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I'm surprised this hasn't been posted yet. Any interesting tricks that you know about in Postgres? Obscure config options and scaling/perf tricks are particularly welcome.

I'm sure we can beat the 9 comments on the corresponding MySQL thread :)

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15 Answers 15

up vote 65 down vote accepted

Since postgres is a lot more sane than MySQL, there are not that many "tricks" to report on ;-)

The manual has some nice performance tips.

A few other performance related things to keep in mind:

  • Make sure autovacuum is turned on
  • Make sure you've gone through your postgres.conf (effective cache size, shared buffers, work mem ... lots of options there to tune).
  • Use pgpool or pgbouncer to keep your "real" database connections to a minimum
  • Learn how EXPLAIN and EXPLAIN ANALYZE works. Learn to read the output.
  • CLUSTER sorts data on disk according to an index. Can dramatically improve performance of large (mostly) read-only tables. Clustering is a one-time operation: when the table is subsequently updated, the changes are not clustered.

Here's a few things I've found useful that aren't config or performance related per se.

To see what's currently happening:

select * from pg_stat_activity;

Search misc functions:

select * from pg_proc WHERE proname ~* '^pg_.*'

Find size of database:

select pg_database_size('postgres');
select pg_size_pretty(pg_database_size('postgres'));

Find size of all databases:

select datname, pg_size_pretty(pg_database_size(datname)) as size
  from pg_database;

Find size of tables and indexes:

select pg_size_pretty(pg_relation_size('public.customer'));

Or, to list all tables and indexes (probably easier to make a view of this):

select schemaname, relname,
    pg_size_pretty(pg_relation_size(schemaname || '.' || relname)) as size
  from (select schemaname, relname, 'table' as type
          from pg_stat_user_tables
        union all
        select schemaname, relname, 'index' as type
          from pg_stat_user_indexes) x;

Oh, and you can nest transactions, rollback partial transactions++

test=# begin;
test=# select count(*) from customer where name='test';
(1 row)
test=# insert into customer (name) values ('test');
test=# savepoint foo;
test=# update customer set name='john';
test=# rollback to savepoint foo;
test=# commit;
test=# select count(*) from customer where name='test';
(1 row)
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Thanks. EDIT: Added information about CLUSTER. –  tommym Apr 18 '09 at 1:21
Showing the database size is one of the features of "\l" in the 8.4 beta psql, I've noticed. Until then, I think 8.3 has a pg_size_pretty() function to prettify a size in bytes. –  araqnid Apr 18 '09 at 1:38
Thanks for the tip! Wasn't aware of pg_size_pretty. I've updated my answer to include it. –  tommym Apr 18 '09 at 11:07
replace(answer, 'per say', 'per se') –  asjo Jun 30 '09 at 16:40

The easiest trick to let postgresql perform a lot better (apart from setting and using proper indexes of course) is just to give it more RAM to work with (if you have not done so already). On most default installations the value for shared_buffers is way too low (in my opinion). You can set


in postgresql.conf. Divide this number by 128 to get an approximation of the amount of memory (in MB) postgres can claim. If you up it enough this will make postgresql fly. Don't forget to restart postgresql.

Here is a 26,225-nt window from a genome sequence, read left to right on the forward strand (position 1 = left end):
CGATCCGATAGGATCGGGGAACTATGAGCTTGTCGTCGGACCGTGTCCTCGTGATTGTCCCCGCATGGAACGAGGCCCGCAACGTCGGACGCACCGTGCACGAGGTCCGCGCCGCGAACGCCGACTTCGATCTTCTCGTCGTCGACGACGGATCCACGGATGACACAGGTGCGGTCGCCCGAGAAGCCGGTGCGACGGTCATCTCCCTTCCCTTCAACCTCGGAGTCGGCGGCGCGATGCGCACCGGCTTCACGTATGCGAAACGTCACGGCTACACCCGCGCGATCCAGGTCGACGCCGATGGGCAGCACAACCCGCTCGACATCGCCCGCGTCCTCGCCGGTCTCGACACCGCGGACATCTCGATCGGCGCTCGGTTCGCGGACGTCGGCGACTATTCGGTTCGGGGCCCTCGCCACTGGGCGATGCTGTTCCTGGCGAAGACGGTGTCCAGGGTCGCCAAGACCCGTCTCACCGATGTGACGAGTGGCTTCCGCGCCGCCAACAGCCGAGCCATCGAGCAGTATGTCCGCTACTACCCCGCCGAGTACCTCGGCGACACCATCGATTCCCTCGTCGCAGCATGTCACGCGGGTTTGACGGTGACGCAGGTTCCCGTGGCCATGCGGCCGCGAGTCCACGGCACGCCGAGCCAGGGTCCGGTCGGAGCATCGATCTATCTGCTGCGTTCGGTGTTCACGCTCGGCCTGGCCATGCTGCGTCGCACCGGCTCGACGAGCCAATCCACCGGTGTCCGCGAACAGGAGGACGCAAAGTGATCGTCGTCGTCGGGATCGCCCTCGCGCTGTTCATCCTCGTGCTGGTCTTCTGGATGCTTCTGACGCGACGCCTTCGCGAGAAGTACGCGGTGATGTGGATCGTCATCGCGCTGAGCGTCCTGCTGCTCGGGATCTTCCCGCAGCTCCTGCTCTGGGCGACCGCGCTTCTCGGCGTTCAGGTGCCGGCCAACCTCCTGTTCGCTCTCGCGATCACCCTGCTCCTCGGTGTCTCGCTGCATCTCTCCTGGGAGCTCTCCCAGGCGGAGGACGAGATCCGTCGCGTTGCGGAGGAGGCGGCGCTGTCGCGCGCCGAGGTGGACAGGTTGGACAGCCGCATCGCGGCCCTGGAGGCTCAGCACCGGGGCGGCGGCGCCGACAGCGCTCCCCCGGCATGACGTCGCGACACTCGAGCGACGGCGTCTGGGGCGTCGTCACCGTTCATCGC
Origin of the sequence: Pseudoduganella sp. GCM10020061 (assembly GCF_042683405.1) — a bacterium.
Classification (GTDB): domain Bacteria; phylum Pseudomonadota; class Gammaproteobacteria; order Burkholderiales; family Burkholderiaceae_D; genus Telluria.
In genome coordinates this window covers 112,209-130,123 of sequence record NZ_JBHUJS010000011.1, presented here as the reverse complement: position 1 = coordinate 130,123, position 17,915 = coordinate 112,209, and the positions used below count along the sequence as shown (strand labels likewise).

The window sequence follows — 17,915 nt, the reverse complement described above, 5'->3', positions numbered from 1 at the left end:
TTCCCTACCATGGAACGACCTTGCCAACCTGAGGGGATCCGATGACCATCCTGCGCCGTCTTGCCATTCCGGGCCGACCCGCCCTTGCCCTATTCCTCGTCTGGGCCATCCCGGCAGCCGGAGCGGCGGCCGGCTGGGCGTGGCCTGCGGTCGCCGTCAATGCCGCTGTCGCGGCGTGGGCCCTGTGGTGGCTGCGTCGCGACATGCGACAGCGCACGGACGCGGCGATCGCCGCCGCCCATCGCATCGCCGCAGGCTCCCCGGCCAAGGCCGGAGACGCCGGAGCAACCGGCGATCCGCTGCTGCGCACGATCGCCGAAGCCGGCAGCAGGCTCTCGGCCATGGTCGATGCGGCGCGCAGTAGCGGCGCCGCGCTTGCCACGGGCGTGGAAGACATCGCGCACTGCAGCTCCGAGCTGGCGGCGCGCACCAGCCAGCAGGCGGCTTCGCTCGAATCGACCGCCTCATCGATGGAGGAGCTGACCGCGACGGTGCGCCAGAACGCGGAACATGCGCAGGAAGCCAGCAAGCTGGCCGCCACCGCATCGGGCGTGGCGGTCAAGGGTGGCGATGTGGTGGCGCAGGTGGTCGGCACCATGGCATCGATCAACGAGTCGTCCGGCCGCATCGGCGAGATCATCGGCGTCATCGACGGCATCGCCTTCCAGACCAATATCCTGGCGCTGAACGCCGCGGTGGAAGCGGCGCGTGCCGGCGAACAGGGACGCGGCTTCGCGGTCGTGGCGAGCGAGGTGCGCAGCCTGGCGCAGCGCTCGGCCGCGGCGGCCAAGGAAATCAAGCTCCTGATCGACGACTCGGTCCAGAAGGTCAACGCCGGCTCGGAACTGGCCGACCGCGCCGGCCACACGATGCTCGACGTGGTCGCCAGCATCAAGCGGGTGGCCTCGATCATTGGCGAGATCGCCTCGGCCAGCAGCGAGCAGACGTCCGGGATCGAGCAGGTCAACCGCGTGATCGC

On Linux systems, when postgresql won't start again you will probably have hit the kernel.shmmax limit. Set it higher with

sysctl -w kernel.shmmax=xxxx

To make this persist between boots, add a kernel.shmmax entry to /etc/sysctl.conf.

A whole bunch of Postgresql tricks can be found here:

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Postgres has a very powerful datetime handling facility thanks to its INTERVAL support.

For example:

select NOW(), NOW() + '1 hour';
              now              |           ?column?            
 2009-04-18 01:37:49.116614+00 | 2009-04-18 02:37:49.116614+00
(1 row)

You can cast many strings to an INTERVAL type.

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I'll start. Whenever I switch to Postgres from SQLite, I usually have some really big datasets. The key is to load your tables with COPY FROM rather than doing INSERTS. See documentation:


The following example copies a table to the client using the vertical bar (|) as the field delimiter:


To copy data from a file into the country table:

COPY country FROM '/usr1/proj/bray/sql/country_data';

See also here: http://stackoverflow.com/questions/364017/faster-bulk-inserts-in-sqlite3/759866#759866

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This also comes in handy for csv imports. –  ChristopheD Apr 17 '09 at 17:47
In recent releases (at least 8.3, possibly earlier) if you CREATE or TRUNCATE the table you are populating in the same transaction as the COPY, it won't touch the WAL log and you'll get even faster performance. postgresql.org/docs/8.3/static/populate.html –  TREE Mar 29 '11 at 21:00
  • My by far favorite is generate_series: at last a clean way to generate dummy rowsets.
  • Ability to use a correlated value in a LIMIT clause of a subquery:

    SELECT  (
            SELECT  exp_word
            FROM    mytable
            OFFSET id
            LIMIT 1
    FROM    othertable
  • Abitlity to use multiple parameters in custom aggregates (not covered by the documentation): see the article in my blog for an example.
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+1, generate_series() is just what you need for quite a few things (e.g. whenever you need a "dummy table"). The 2nd snippet looks intriguing too. –  j_random_hacker Apr 20 '09 at 23:00